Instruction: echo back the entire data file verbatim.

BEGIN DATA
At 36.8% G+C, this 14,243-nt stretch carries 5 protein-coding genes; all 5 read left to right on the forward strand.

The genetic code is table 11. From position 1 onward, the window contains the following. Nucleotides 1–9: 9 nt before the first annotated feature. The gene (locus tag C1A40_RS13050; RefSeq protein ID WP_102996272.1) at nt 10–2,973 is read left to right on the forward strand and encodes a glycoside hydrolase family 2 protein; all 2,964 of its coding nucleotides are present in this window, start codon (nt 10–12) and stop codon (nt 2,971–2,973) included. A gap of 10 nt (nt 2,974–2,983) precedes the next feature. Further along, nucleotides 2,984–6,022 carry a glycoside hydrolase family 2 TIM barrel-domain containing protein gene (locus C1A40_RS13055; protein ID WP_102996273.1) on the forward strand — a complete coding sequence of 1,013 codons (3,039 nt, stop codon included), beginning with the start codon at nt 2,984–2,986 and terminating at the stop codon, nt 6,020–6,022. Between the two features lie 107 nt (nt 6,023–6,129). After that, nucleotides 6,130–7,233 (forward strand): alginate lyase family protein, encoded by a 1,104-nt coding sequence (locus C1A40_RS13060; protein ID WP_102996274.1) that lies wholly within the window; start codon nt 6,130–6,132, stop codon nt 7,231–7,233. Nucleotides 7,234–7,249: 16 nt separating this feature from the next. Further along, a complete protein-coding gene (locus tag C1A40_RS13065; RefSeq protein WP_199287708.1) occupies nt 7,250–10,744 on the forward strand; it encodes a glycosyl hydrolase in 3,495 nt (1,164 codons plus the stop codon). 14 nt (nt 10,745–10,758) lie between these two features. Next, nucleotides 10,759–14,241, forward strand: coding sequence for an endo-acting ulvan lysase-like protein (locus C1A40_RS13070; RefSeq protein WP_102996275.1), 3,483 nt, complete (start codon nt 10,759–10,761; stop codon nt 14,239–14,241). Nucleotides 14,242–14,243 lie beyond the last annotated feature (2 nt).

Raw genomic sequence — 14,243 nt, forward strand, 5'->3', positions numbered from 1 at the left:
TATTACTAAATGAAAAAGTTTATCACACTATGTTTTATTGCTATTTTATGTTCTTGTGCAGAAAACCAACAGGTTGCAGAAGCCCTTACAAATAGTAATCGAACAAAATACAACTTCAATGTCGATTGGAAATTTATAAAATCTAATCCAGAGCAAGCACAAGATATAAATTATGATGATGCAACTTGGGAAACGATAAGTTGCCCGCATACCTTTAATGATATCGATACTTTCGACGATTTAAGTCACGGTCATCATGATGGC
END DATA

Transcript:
At 36.8% G+C, this 14,243-nt stretch carries 5 protein-coding genes; all 5 read left to right on the forward strand.

The genetic code is table 11. From position 1 onward, the window contains the following. Nucleotides 1–9: 9 nt before the first annotated feature. The gene (locus tag C1A40_RS13050; RefSeq protein ID WP_102996272.1) at nt 10–2,973 is read left to right on the forward strand and encodes a glycoside hydrolase family 2 protein; all 2,964 of its coding nucleotides are present in this window, start codon (nt 10–12) and stop codon (nt 2,971–2,973) included. A gap of 10 nt (nt 2,974–2,983) precedes the next feature. Further along, nucleotides 2,984–6,022 carry a glycoside hydrolase family 2 TIM barrel-domain containing protein gene (locus C1A40_RS13055; protein ID WP_102996273.1) on the forward strand — a complete coding sequence of 1,013 codons (3,039 nt, stop codon included), beginning with the start codon at nt 2,984–2,986 and terminating at the stop codon, nt 6,020–6,022. Between the two features lie 107 nt (nt 6,023–6,129). After that, nucleotides 6,130–7,233 (forward strand): alginate lyase family protein, encoded by a 1,104-nt coding sequence (locus C1A40_RS13060; protein ID WP_102996274.1) that lies wholly within the window; start codon nt 6,130–6,132, stop codon nt 7,231–7,233. Nucleotides 7,234–7,249: 16 nt separating this feature from the next. Further along, a complete protein-coding gene (locus tag C1A40_RS13065; RefSeq protein WP_199287708.1) occupies nt 7,250–10,744 on the forward strand; it encodes a glycosyl hydrolase in 3,495 nt (1,164 codons plus the stop codon). 14 nt (nt 10,745–10,758) lie between these two features. Next, nucleotides 10,759–14,241, forward strand: coding sequence for an endo-acting ulvan lysase-like protein (locus C1A40_RS13070; RefSeq protein WP_102996275.1), 3,483 nt, complete (start codon nt 10,759–10,761; stop codon nt 14,239–14,241). Nucleotides 14,242–14,243 lie beyond the last annotated feature (2 nt).

Raw genomic sequence — 14,243 nt, forward strand, 5'->3', positions numbered from 1 at the left:
TATTACTAAATGAAAAAGTTTATCACACTATGTTTTATTGCTATTTTATGTTCTTGTGCAGAAAACCAACAGGTTGCAGAAGCCCTTACAAATAGTAATCGAACAAAATACAACTTCAATGTCGATTGGAAATTTATAAAATCTAATCCAGAGCAAGCACAAGATATAAATTATGATGATGCAACTTGGGAAACGATAAGTTGCCCGCATACCTTTAATGATATCGATACTTTCGACGATTTAAGTCACGGTCATCATGATGGC